Barclays crisis 'as bad as it gets'

The reputation crisis facing Barclays has been labelled 'as bad as it gets', as the bank faces a rapid switch in comms strategy following the departure of CEO Bob Diamond.

Failure: Barclays tried to put ‘firewalls’ around Diamond
Failure: Barclays tried to put ‘firewalls’ around Diamond

Diamond resigned on Tuesday, six days after news broke that the Financial Services Authority had fined the bank £290m over the interest rate fixing scandal.

Diamond and three colleagues offered to forgo their bonuses, but pressure continued to mount from investors, politicians and the media. The resignation of Barclays chairman Marcus Agius on Monday failed to take the heat off Diamond.

Corporate reputation experts said the bank’s PR strategy of putting ‘firewalls’ around Diamond had failed and that it now needed to strike a different tone.

College Hill managing partner Tim Fallon said: ‘That Bob Diamond has resigned is not surprising. What is surprising is that it took as long as it did and looked so badly handled…  It’s as bad as it gets and is a game-changing moment for the reputation of the business.’

More than six hours after the news broke, Barclays released a letter from Diamond to Andrew Tyrie, chairman of the Treasury Committee. The bank also announced a wide-ranging audit of its practices.

But David Bick, chairman of Square 1 Consulting, criticised the preparedness of the comms response.

‘The FSA’s investigation relates to actions in 2008, so Barclays has had years to plan this response. Yet it took all day to publish Diamond’s brief letter. On top of this, the bank was briefing on Sunday that Marcus Agius was "categorically" not going to step down as chairman, only for him to do so on Monday, and reappear as full-time chairman on Tuesday.

‘Diamond’s is not the only head that should roll.’

Other industry observers noted, however, that Diamond’s often defiant stance to public and political pressures made it difficult for the comms team to strike the right tone. Last year Diamond told MPs that the 'time for banker remorse is over’ and he has previously been fiercely resistant to suggestions he should voluntarily cut his pay package.

One source noted that Diamond’s resignation statement did little to redeem the bank’s position as he blamed ‘external pressures’ for his resignation rather than showing contrition.

The bank may now be able take a more proactive comms stance now that its primary focus is no longer to defend the position of its CEO.

Fallon said: ‘Barclays needs to engage with its customers and broader audiences in a way it hasn’t for some time, creating a more direct relationship driven by values and personality.’

Andrew Robinson, board director of Euro RSCG London, said: ‘It’s a once-in-a-lifetime opportunity for banks to recalibrate their role in society.

‘Moving from negative to positive is going to require some big thinking and big actions.’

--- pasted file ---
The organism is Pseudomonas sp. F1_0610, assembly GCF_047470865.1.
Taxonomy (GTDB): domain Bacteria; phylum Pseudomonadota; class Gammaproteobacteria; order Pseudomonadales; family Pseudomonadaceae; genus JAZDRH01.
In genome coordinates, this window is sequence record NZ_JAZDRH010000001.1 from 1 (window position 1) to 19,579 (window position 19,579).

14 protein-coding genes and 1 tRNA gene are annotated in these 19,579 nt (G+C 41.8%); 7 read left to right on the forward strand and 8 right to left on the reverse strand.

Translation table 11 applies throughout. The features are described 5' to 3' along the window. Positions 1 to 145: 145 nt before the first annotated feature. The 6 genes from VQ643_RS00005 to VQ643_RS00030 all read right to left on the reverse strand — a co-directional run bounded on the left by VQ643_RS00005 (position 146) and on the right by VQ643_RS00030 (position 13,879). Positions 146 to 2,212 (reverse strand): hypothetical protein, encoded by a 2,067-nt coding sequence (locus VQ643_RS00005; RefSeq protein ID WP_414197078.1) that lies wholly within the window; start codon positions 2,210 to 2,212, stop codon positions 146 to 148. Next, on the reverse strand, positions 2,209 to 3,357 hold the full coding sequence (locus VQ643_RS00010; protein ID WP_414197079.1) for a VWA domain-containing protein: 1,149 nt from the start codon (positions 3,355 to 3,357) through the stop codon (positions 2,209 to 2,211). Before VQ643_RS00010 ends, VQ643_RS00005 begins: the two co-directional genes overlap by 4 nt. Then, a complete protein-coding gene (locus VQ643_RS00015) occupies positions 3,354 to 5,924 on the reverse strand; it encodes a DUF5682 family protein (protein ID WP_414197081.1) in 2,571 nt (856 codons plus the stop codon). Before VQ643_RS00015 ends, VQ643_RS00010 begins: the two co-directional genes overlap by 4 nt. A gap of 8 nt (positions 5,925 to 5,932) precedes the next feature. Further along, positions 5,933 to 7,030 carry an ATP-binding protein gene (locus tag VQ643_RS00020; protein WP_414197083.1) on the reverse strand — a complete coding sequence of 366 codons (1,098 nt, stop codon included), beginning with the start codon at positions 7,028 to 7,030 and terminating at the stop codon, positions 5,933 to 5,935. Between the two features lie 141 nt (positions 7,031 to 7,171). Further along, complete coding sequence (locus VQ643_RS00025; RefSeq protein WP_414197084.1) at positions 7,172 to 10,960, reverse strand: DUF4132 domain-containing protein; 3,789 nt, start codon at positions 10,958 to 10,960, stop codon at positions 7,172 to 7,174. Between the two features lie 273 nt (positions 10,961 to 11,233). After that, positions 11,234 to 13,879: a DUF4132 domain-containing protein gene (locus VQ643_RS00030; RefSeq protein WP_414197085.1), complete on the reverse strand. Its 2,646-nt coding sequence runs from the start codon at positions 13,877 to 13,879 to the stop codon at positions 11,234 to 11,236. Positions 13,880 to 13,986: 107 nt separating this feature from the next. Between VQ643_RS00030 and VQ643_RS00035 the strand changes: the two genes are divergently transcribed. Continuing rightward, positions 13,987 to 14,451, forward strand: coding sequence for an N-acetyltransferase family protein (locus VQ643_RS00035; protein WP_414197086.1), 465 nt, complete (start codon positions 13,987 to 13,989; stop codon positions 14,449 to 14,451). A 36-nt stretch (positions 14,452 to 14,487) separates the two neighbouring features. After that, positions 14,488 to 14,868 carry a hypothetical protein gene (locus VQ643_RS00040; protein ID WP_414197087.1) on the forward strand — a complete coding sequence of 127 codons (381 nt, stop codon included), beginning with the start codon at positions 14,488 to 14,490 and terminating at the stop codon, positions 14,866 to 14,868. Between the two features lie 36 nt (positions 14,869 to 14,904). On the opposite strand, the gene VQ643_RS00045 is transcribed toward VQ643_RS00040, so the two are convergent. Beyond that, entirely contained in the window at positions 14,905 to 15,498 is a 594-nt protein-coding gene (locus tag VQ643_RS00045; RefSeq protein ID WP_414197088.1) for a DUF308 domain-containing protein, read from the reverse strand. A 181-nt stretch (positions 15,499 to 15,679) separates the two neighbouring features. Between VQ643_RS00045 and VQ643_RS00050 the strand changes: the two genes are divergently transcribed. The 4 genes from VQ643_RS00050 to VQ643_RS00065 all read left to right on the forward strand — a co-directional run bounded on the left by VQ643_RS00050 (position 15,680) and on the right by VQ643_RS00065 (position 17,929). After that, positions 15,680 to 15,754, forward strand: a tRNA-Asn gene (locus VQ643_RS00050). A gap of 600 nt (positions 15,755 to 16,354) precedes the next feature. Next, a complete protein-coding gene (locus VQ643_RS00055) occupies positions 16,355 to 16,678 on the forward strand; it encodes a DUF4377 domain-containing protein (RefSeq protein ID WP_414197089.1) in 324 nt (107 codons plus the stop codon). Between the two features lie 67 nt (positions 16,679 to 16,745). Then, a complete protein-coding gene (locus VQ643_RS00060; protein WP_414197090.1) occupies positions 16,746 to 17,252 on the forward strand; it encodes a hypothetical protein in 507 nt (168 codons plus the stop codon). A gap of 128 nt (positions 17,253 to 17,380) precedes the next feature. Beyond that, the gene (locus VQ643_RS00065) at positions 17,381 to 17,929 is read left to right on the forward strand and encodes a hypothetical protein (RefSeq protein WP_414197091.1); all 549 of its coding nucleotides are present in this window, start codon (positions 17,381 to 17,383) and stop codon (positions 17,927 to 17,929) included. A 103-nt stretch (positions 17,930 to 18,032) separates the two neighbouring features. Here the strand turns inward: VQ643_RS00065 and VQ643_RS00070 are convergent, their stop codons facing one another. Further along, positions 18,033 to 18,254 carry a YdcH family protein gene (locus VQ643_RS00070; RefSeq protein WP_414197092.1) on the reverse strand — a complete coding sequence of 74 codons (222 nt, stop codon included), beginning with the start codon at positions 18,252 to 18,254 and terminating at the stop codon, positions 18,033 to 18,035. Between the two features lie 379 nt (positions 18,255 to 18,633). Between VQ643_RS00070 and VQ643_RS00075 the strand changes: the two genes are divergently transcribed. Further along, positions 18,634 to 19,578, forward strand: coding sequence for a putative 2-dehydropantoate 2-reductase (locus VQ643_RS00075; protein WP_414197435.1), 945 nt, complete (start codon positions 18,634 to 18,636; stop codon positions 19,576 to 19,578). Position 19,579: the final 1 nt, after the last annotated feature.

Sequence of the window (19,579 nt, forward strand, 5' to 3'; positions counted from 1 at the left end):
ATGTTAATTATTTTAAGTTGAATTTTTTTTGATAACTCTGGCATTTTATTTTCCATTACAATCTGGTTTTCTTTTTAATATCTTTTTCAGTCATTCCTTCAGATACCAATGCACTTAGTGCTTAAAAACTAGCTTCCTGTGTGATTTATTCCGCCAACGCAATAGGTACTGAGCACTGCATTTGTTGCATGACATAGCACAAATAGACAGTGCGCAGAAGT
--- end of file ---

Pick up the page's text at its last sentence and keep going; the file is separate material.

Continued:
Also read: Barclays enlists Portland to help with crisis response

And: Editor-in-chief’s opinion on the Barclays scandal

In numbers

25.5 Hours between Agius quitting and the news that he was to continue*

£290m The record fine given to Barclays for attempting to manipulate the Libor

26% Rise in people opening a Nationwide current account during Libor crisis**

£1.4m Speculated amount of Bob Diamond’s severance package***

Sources: * Barclays; **Nationwide Building Society; ***The Daily Telegraph

How I see it

Stephen Abell, corporate and crisis comms head, Pagefield

The major failures here can all be blamed on bad internal communications. Were the right people at the right levels told of what was going on and were the discussions had to establish what the worst-case scenario would be? I think because of the size of the organization – Barclays was caught napping. Now there is blood in the water the press and politicians are going to be sniffing around for more and the reputation of the banking industry could spend a long time trying to recover.

Nick Murray-Leslie, CEO, Chatsworth Communications

The strategy of the chairman resigning, testing the temperature and then taking a view on the CEO was the right thing to do. Unless he has personally acted with impropriety, it should have been his responsibility as leader to apologise, repair and build a stronger bank which earns back trust. This was simply not possible against the backdrop of public and political anger around the LIBOR issue. The reputational fallout totally eclipses any achievements in the public mindset.


New corporate chief arrives early to tackle crisis

The reputational crisis follows a fundamental recalibration of Barclays’ comms team.

The bank recently appointed a new corporate comms chief, Stephen Doherty. He was due to start his role on Monday, but it is understood that the former Diageo comms chief began last week, to help with the issue.

One source notes that a key reason Doherty has been handed the newly created position is that his experience outside the banking sector would help him understand how reputational issues will resonate outside the City.

Doherty works alongside the bank’s vice-chairman corporate affairs, Howell James, who is thought to have taken an active role in the affair as it became more political.

Director of media relations Giles Croot is handling day-to-day media relations, reporting to Doherty.

Portland has joined financial PR agency Brunswick and retained UK public affairs agency Cicero Consulting in helping Barclays shape its comms response.

Only last month, Nichola Sharpe joined from as head of consumer media in retail and business banking. Three’s Chris Semple and comms freelancer Phillippa-Jane Vermoter were appointed associate directors in the media relations team.

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